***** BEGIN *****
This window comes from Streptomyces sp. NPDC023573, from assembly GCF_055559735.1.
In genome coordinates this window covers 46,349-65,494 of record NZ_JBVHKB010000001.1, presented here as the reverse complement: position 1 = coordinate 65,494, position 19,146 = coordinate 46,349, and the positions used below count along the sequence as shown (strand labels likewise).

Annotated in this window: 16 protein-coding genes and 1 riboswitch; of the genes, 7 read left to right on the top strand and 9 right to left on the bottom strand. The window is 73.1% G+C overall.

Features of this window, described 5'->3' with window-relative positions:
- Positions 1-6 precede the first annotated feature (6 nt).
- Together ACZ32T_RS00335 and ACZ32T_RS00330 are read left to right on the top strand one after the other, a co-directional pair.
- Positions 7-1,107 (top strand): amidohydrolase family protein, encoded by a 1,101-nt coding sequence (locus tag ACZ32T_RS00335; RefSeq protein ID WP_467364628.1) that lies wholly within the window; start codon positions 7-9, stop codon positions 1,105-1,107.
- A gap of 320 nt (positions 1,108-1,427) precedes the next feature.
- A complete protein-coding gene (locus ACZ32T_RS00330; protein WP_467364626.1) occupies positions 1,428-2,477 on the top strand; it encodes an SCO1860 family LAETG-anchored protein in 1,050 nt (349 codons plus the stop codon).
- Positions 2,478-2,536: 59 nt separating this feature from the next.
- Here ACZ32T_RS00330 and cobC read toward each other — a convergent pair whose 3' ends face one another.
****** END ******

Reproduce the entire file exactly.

This window comes from Streptomyces sp. NPDC023573, from assembly GCF_055559735.1.
In genome coordinates this window covers 46,349-65,494 of record NZ_JBVHKB010000001.1, presented here as the reverse complement: position 1 = coordinate 65,494, position 19,146 = coordinate 46,349, and the positions used below count along the sequence as shown (strand labels likewise).

Annotated in this window: 16 protein-coding genes and 1 riboswitch; of the genes, 7 read left to right on the top strand and 9 right to left on the bottom strand. The window is 73.1% G+C overall.

Features of this window, described 5'->3' with window-relative positions:
- Positions 1-6 precede the first annotated feature (6 nt).
- Together ACZ32T_RS00335 and ACZ32T_RS00330 are read left to right on the top strand one after the other, a co-directional pair.
- Positions 7-1,107 (top strand): amidohydrolase family protein, encoded by a 1,101-nt coding sequence (locus tag ACZ32T_RS00335; RefSeq protein ID WP_467364628.1) that lies wholly within the window; start codon positions 7-9, stop codon positions 1,105-1,107.
- A gap of 320 nt (positions 1,108-1,427) precedes the next feature.
- A complete protein-coding gene (locus ACZ32T_RS00330; protein WP_467364626.1) occupies positions 1,428-2,477 on the top strand; it encodes an SCO1860 family LAETG-anchored protein in 1,050 nt (349 codons plus the stop codon).
- Positions 2,478-2,536: 59 nt separating this feature from the next.
- Here ACZ32T_RS00330 and cobC read toward each other — a convergent pair whose 3' ends face one another.